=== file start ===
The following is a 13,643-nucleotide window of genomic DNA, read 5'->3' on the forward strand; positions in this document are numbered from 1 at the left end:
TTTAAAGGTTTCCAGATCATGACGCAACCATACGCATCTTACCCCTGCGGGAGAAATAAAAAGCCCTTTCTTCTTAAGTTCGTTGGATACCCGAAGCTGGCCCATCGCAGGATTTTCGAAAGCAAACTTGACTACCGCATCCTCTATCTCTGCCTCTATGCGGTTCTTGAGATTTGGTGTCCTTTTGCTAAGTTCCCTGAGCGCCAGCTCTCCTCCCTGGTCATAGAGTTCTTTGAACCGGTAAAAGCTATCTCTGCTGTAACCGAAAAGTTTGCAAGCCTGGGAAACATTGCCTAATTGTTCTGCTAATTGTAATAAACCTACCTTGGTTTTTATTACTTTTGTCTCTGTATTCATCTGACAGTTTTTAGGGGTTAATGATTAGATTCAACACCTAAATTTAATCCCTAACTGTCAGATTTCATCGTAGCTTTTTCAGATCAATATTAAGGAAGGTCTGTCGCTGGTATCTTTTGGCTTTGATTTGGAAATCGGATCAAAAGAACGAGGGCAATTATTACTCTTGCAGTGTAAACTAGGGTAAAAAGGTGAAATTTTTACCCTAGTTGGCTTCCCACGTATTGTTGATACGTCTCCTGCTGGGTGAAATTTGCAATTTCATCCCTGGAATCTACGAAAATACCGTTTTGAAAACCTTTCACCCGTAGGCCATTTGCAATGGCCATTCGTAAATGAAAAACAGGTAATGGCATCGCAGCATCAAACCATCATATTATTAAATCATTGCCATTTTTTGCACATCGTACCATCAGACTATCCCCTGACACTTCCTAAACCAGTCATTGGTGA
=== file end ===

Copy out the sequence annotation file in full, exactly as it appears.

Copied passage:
The following is a 13,643-nucleotide window of genomic DNA, read 5'->3' on the forward strand; positions in this document are numbered from 1 at the left end:
TTTAAAGGTTTCCAGATCATGACGCAACCATACGCATCTTACCCCTGCGGGAGAAATAAAAAGCCCTTTCTTCTTAAGTTCGTTGGATACCCGAAGCTGGCCCATCGCAGGATTTTCGAAAGCAAACTTGACTACCGCATCCTCTATCTCTGCCTCTATGCGGTTCTTGAGATTTGGTGTCCTTTTGCTAAGTTCCCTGAGCGCCAGCTCTCCTCCCTGGTCATAGAGTTCTTTGAACCGGTAAAAGCTATCTCTGCTGTAACCGAAAAGTTTGCAAGCCTGGGAAACATTGCCTAATTGTTCTGCTAATTGTAATAAACCTACCTTGGTTTTTATTACTTTTGTCTCTGTATTCATCTGACAGTTTTTAGGGGTTAATGATTAGATTCAACACCTAAATTTAATCCCTAACTGTCAGATTTCATCGTAGCTTTTTCAGATCAATATTAAGGAAGGTCTGTCGCTGGTATCTTTTGGCTTTGATTTGGAAATCGGATCAAAAGAACGAGGGCAATTATTACTCTTGCAGTGTAAACTAGGGTAAAAAGGTGAAATTTTTACCCTAGTTGGCTTCCCACGTATTGTTGATACGTCTCCTGCTGGGTGAAATTTGCAATTTCATCCCTGGAATCTACGAAAATACCGTTTTGAAAACCTTTCACCCGTAGGCCATTTGCAATGGCCATTCGTAAATGAAAAACAGGTAATGGCATCGCAGCATCAAACCATCATATTATTAAATCATTGCCATTTTTTGCACATCGTACCATCAGACTATCCCCTGACACTTCCTAAACCAGTCATTGGTGA